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In June 2016, AmSurg Corp. and Envision Healthcare Holdings, Inc. (Envision) announced they have signed a definitive merger agreement pursuant to which the companies will combine in an all-stock transaction. Upon completion of the merger, which is expected to be tax-free to the shareholders of both organizations, the combined company will be named Envision Healthcare Corporation and co-headquartered in Nashville, Tennessee and Greenwood Village, Colorado. The company's common stock is expected to trade on the New York Stock Exchange under the ticker symbol: EVHC. Bass, Berry & Sims served as lead counsel on the transaction, led by Jim Jenkins. Read more.

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Inside the FCA blogInside the FCA blog features ongoing updates related to the False Claims Act (FCA), including insight on the latest legal decisions, regulatory developments and FCA settlements. The blog provides timely updates for corporate boards, directors, compliance managers, general counsel and other parties interested in the organizational impact and legal developments stemming from issues potentially giving rise to FCA liability.

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Brian Roark on Healthcare Fraud for American Medical News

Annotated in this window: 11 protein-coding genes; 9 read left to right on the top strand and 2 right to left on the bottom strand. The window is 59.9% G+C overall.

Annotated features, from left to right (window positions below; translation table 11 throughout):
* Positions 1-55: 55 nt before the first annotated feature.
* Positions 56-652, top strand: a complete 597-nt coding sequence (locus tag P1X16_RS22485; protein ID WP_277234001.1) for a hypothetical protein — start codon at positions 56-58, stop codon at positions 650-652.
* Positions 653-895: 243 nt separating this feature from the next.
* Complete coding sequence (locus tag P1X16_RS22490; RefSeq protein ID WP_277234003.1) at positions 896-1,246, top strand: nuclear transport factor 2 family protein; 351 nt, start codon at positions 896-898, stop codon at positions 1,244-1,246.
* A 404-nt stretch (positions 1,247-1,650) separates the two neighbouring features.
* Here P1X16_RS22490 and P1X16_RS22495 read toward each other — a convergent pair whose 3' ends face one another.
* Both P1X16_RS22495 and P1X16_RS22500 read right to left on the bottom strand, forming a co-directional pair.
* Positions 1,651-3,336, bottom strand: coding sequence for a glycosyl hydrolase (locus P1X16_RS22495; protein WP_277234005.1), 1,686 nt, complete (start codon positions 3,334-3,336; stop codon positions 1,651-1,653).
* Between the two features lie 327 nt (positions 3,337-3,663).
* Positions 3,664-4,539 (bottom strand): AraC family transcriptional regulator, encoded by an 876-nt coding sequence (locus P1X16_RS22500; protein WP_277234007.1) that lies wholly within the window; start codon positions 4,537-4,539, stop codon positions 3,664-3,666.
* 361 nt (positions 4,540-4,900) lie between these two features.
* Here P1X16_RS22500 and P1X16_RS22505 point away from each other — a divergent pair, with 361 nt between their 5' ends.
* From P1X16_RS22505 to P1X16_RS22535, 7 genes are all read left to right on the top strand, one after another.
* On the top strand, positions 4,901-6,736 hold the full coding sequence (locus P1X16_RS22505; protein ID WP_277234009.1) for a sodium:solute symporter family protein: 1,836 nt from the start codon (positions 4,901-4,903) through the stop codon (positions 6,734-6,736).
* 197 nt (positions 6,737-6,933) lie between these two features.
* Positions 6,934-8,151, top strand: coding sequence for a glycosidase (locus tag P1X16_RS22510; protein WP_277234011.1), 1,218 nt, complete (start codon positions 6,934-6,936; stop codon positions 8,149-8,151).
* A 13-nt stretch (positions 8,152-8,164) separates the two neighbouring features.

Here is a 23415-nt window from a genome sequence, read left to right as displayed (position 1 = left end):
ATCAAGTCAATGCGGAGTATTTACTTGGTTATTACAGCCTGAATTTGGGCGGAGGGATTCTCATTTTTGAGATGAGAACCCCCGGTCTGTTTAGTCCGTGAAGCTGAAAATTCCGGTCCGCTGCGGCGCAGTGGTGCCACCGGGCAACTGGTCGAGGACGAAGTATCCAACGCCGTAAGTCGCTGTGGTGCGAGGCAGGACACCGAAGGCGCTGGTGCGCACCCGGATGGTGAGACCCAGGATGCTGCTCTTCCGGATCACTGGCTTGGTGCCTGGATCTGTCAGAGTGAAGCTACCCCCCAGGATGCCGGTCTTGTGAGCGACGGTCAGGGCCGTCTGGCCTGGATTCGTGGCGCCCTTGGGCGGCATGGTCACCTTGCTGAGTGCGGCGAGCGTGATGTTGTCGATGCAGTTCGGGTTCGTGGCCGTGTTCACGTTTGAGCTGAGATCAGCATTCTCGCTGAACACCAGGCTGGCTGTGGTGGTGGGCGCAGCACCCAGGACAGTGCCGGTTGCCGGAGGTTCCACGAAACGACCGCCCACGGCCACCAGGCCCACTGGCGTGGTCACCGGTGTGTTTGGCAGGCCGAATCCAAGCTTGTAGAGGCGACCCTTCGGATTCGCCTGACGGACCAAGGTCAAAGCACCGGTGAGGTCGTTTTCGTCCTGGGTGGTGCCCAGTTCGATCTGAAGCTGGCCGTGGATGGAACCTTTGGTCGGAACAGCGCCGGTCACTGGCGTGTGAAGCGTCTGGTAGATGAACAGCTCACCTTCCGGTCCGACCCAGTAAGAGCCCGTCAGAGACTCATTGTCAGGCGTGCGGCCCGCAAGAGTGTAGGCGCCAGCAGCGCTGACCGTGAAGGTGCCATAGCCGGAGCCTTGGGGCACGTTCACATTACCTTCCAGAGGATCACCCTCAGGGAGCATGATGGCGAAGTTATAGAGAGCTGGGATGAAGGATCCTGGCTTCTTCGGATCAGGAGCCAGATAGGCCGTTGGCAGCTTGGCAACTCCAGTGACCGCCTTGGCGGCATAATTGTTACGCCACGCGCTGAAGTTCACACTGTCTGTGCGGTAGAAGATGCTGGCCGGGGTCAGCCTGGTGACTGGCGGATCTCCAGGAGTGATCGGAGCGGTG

American Medical News

Media Mentions

February 1, 2010

Brian Roark, attorney at Bass, Berry & Sims, is extensively quoted in the February 1, 2010 edition of American Medical News regarding a recent 9th U.S. Circuit Court of Appeals decision. The ruling overturned a rare award to a physician for legal fees he spent defending himself in what turned out to be a failed healthcare fraud prosecution. The article is titled "Fraud Charges Dropped, But Doctor Can't Recoup Costs."

From the article:

"Here the government brought a criminal action, saying these procedures are not medically necessary, which often comes down to a difference of opinion, and unfortunately that's becoming a criminal action," said Nashville, Tenn., attorney Brian D. Roark, who defends physicians in health care fraud matters.

The 9th Circuit's reversal came as no surprise because frivolous claims are difficult to prove, he said, and the ruling serves as a grave reminder that physicians have little recourse against the government.

"The hope is, if the government is going to pursue something criminally, it only does so after careful consideration because the risk to the defendant is so great," said Roark, of Bass, Berry & Sims, adding that physicians face anything from fines to jail time to exclusion from federal health care programs.

"Generally, the physician has no option other than to try and settle and work it out. ... So at the first sign of any government inquiry, the physician needs to move quickly to resolve it, and the government is always willing to have a back-and-forth."


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